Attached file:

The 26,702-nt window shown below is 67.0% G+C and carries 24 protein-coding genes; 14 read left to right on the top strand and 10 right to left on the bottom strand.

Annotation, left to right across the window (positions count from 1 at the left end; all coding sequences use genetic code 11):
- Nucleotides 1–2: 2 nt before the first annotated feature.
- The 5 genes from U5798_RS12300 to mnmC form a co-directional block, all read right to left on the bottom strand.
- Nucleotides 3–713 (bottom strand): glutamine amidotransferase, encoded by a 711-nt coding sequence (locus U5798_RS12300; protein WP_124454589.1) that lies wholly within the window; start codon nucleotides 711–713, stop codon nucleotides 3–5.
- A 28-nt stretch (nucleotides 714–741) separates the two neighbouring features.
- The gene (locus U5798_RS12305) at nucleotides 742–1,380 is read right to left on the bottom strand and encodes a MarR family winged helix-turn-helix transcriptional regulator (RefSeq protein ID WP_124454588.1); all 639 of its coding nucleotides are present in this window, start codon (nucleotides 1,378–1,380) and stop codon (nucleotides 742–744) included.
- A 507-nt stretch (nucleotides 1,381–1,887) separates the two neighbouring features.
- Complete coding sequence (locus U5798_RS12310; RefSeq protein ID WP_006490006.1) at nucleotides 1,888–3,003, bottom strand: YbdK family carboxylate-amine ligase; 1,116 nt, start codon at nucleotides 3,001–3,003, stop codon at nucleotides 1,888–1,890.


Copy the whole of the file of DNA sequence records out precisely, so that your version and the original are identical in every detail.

The 26,702-nt window shown below is 67.0% G+C and carries 24 protein-coding genes; 14 read left to right on the top strand and 10 right to left on the bottom strand.

Annotation, left to right across the window (positions count from 1 at the left end; all coding sequences use genetic code 11):
- Nucleotides 1–2: 2 nt before the first annotated feature.
- The 5 genes from U5798_RS12300 to mnmC form a co-directional block, all read right to left on the bottom strand.
- Nucleotides 3–713 (bottom strand): glutamine amidotransferase, encoded by a 711-nt coding sequence (locus U5798_RS12300; protein WP_124454589.1) that lies wholly within the window; start codon nucleotides 711–713, stop codon nucleotides 3–5.
- A 28-nt stretch (nucleotides 714–741) separates the two neighbouring features.
- The gene (locus U5798_RS12305) at nucleotides 742–1,380 is read right to left on the bottom strand and encodes a MarR family winged helix-turn-helix transcriptional regulator (RefSeq protein ID WP_124454588.1); all 639 of its coding nucleotides are present in this window, start codon (nucleotides 1,378–1,380) and stop codon (nucleotides 742–744) included.
- A 507-nt stretch (nucleotides 1,381–1,887) separates the two neighbouring features.
- Complete coding sequence (locus U5798_RS12310; RefSeq protein ID WP_006490006.1) at nucleotides 1,888–3,003, bottom strand: YbdK family carboxylate-amine ligase; 1,116 nt, start codon at nucleotides 3,001–3,003, stop codon at nucleotides 1,888–1,890.